Caleb brings you into an evangelical community in Portal, Georgia, that promises people deliverance from their "demons." The question of what demons really are hovers over the narrativewhether, in the eyes of this community, demons are actual beings or merely a way of describing trauma.
Absolutely. To the people I met in Portal, the demons are literal. To anyone who doesn't believe in demons, they talk in perfect metaphors of war and illness. For Caleb, and for the veterans who did manage to find comfort in the world of deliverance, it gave them a way to talk about the war in the context of religion.
In the book, as you get deeper into reporting the story, it becomes increasingly difficult to discern what is real from what your characters imagine to be real. Does this mirror your own personal experience?
I hope that it mirrors Caleb's experience, or at least gives us a taste of what it might be like to feel haunted, by war and by our past. In terms of mirroring my own experiences, I did begin to fear my imagination and its power. But that's not to say I couldn't distinguish it from reality. The worlds our imagination creates are seductive ones. I also think that to assume that we know what's real and what's not is already a stance of ignorance. To question everythingto interrogate our own realityis important. Of course, it's also a dangerous task. Questioning breaks things apart and creates new ways of seeingand sometimes we don't like what we find.
What was your writing experience like?
Once I found a structure for the book, it wasn't hard. I tend to write in the manner of a collagista more raw and impressionistic styleand then go back and add the connective tissue. It was certainly difficult to process the narrative without some space between myself and the experience, but I suppose that's true for most writing. It took a long time, for example, to process the way I sometimes reacted to deliverance because I didn't believe in itnot in any intellectual way. Yet I was having an emotional, almost primitive reaction. And, from beginning to end, Caleb reminded me that a demon didn't want me to write the book. Sometimes when I was transcribing notes or reworking scenes, I'd turn on a few extra lights in the house.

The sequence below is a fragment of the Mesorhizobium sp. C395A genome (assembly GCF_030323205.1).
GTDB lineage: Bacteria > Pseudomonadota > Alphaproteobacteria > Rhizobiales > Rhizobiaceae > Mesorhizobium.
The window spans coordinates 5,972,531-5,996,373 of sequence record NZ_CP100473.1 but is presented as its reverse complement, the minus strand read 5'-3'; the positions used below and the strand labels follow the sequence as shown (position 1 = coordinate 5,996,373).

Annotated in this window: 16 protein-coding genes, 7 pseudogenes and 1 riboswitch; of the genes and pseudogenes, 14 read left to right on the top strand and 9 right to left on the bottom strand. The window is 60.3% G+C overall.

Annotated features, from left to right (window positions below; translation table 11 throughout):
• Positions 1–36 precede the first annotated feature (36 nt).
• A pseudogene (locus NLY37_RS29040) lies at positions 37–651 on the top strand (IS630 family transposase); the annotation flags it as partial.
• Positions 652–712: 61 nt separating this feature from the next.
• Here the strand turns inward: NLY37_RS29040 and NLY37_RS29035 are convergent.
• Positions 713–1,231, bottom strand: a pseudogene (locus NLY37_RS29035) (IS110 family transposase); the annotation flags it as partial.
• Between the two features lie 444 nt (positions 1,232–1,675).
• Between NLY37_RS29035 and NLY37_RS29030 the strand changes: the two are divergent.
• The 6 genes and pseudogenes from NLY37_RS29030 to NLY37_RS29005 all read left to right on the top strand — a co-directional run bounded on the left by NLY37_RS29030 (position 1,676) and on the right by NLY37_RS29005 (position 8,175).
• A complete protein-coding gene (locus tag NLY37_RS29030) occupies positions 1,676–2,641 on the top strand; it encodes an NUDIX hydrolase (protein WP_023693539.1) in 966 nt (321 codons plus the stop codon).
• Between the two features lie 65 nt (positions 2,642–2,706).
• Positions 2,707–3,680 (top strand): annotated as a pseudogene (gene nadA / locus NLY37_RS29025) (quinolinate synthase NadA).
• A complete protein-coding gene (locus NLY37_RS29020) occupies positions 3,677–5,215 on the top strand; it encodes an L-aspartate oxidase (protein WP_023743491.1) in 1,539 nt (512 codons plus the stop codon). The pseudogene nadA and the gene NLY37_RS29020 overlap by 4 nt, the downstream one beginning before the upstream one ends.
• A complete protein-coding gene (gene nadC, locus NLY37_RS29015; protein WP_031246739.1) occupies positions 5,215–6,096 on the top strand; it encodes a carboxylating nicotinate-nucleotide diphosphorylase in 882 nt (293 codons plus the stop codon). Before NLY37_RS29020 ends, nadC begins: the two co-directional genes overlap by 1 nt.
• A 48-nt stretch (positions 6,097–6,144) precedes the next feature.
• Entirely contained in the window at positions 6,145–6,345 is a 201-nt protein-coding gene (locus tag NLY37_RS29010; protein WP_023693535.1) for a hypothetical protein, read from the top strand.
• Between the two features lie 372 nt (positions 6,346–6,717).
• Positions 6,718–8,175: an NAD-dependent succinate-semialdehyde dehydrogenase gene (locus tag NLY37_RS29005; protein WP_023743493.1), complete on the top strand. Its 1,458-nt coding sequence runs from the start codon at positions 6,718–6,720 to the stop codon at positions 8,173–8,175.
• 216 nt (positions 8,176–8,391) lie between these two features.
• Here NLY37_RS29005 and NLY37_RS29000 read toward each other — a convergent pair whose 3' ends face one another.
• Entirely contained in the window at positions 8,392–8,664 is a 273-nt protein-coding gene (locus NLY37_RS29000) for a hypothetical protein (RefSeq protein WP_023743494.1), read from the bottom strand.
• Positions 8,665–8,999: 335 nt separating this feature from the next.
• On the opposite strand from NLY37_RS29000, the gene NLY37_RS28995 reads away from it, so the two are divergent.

Who have you discovered lately?
I'm in love with the work of James Salter. I always have one of his books by my side. Sometimes I'll just read a few paragraphs of his work and I'll feel nourished. I'm reading Behind the Beautiful Forevers by Katherine Boo, which is a great testament to the way nonfiction, despite subject matter, can and should be held to the same literary standards as fiction.
[Behind the Beautiful Forevers was a 2012 pick and shortlisted for the Discover Award that year. -Ed.]
Most Helpful Customer Reviews
I can't recommend this book too highly. This is not a journalistic report. This brings you into the lives of young veterans with PTSD, in a life and death struggle to find relief from the suffering that pierces them. The writing is breathtakingly good, spare, and beautiful. The best book I've read so far in 2013-14.